Much as it pains me to admit it, these days, haute horology is usually reserved for the rarified and uber-expensive micro-brands of the Swiss watchmaking world.
It’s not that the heavyweights of the industry have completely given up on the idea of innovation – far from it – but it does seem as though there’s been a shift, that priorities have changed.
A timepiece’s movement was once the perennial final frontier for the majority of the watchmaking industry. In fact, throughout the 18th, 19th and 20th centuries there were countless new and innovative movements being spawned on a regular basis.
However, now it feels as though most of the mainstays are largely content with the fairly antiquated fundamentals of movements, and are instead focusing on perfecting them, rather than creating completely new concepts – evolution over revolution.
That’s why the TAG Heuer Monaco V4 was such a shock to the industry’s collective system when it was first unveiled in 2004.
The Swiss marque again stunned everyone when in 2009 they unveiled the limited edition Monaco V4 in Platinum.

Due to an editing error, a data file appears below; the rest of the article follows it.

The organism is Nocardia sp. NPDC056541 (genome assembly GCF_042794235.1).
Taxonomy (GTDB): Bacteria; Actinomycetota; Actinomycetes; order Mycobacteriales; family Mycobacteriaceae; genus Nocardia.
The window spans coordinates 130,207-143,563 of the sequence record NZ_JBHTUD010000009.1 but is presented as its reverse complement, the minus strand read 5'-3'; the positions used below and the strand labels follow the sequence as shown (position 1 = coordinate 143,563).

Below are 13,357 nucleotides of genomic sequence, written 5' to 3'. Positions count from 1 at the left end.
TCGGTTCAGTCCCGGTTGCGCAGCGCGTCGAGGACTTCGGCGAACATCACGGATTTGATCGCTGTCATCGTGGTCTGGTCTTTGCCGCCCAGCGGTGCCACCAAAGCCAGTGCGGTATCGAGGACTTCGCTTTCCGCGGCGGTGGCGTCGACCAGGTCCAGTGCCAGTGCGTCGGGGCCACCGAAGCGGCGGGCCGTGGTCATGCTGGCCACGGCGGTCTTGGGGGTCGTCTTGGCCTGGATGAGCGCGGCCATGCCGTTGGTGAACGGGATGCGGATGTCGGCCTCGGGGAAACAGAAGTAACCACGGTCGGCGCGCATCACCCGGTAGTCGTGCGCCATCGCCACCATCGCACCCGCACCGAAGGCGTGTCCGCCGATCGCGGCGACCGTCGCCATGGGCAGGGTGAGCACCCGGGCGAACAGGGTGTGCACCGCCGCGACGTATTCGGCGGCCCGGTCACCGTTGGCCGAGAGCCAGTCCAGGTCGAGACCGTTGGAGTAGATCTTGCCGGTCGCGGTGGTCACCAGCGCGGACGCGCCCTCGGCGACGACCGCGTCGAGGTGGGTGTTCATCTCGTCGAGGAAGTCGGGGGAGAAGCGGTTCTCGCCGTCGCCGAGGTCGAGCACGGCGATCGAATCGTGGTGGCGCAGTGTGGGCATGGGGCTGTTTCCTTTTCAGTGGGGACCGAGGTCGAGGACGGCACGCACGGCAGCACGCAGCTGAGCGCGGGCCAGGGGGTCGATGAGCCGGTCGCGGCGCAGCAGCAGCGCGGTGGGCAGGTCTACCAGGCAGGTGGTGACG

And here are three reasons why it still conjures astonishment and awe in the horological fraternity:
The Calibre V movement
Designed to mimic an automobile’s combustion engine, the Calibre V movement took no less than 14,200 days of collective research and development … or, put another way, a combined total of 38 years! And it was co-developed by watchmaking doyens Jean-François Ruchonnet and none other than Philippe Dufour. Powered by a rectangle-shaped ingot that slides vertically up and down the case and sends its power via micro-thin belts to four barrels that surround the ingot in a “V” shape – hence the name. It’s a truly inimitable movement, and one that TAG should be resoundingly proud of.
Limited to just 150 pieces worldwide, the solid 950 platinum V4 is an exceedingly rare timepiece. And what’s even more interesting is that the first ever example of the timepiece was sold at the famed charity auction, Only Watch, back in 2009, where it achieved a price of 55,000 euros.
It is not cheap
… Not by a long shot. When it was unveiled, it commanded a retail price of 100,000 CHF, and even now, a quick peruse of everyone’s favourite global watch marketplace, Chrono24, shows that the V4 still hits heavily at the back pocket, with prices ranging from $70,000 to $100,000 AUD.